• Participants are being asked to submit a draft “comment template worksheet” or non-structured letter of comment to by November 17th to ensure we are able to cover all topics of interest to ENGOs. Post workshop you may choose to resubmit a comment template with changes to your perspective.
      1. The “comment template worksheet” is available here.
    • NLEN will additionally be holding the Annual General Meeting and launching a provincial Oceans Caucus on November 21st, following the workshop. More information is available here.
  2. Register and attend the workshop hosted by Humber Arm ACAP in Corner Brook.
  3. Should you be unable to send a representative to either workshop, please submit a “comment template worksheet” or non-structured letter of comment to so we may still include your ENGOs perspective on the review of the 2012 changes to the fisheries act (Deadline to submit to NLEN is November 17th).
    1. The “comment template worksheet” is available here.
  4. Explore the forum and the online series of workbooks to provide personal comment or your ENGO’s perspective at (Website is only live until November 25th)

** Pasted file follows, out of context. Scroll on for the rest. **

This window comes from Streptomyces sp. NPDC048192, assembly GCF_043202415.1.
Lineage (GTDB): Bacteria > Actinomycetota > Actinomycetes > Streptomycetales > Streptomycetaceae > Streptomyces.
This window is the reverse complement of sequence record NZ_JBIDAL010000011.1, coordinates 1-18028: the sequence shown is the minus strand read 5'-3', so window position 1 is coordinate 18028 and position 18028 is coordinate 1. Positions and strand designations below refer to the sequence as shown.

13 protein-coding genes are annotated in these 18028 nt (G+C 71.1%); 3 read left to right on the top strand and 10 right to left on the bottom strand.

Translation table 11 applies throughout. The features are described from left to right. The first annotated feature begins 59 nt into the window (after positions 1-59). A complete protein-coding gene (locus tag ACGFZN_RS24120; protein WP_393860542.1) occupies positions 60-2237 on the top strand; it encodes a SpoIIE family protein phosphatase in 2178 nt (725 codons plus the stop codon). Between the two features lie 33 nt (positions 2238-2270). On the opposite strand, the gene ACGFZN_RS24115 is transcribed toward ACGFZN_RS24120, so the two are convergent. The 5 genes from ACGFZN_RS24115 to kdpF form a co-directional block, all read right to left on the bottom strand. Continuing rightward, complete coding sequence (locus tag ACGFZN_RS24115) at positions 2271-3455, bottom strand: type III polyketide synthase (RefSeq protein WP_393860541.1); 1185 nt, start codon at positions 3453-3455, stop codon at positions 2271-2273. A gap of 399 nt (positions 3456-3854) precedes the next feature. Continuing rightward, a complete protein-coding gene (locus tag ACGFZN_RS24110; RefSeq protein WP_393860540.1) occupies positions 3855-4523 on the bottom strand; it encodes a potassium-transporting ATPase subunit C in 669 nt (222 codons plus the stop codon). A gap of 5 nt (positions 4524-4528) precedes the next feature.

5. Give direct input via requesting to be a witness for the Standing Committee. Details will be available at: (Deadline imminent).

NLEN welcomes all commentary on the fisheries act as a whole. However, the government has narrowed the focus of this review to the 2012 changes to the fisheries act and as such commentary outside of the sections of the act which were changes may not have legs, so to speak. The sections under review are listed below. We strongly encourage you explore the following websites and the presentation by DFO on the review process in order to focus our commentary.

Information resources:

If you have specific questions about the review process or details of the act – Not questions about how to be involved in the workshop which should be directed to NLEN –  then please contact:

Dana Yetman
Senior Biologist – Indigenous Engagement
Client Liaison, Partnerships, Standards & Guidelines Fisheries Protection Program
(709) 772-3469


Jason Kelly
Team Lead
Client Liaison, Partnerships, Standards & Guidelines Fisheries Protection Program
(709) 772-4126

The following are the sections that are under review:

  • Section 2 (Definitions)
    • For the purposes of this Act, serious harm to fish is
      • the death of fish or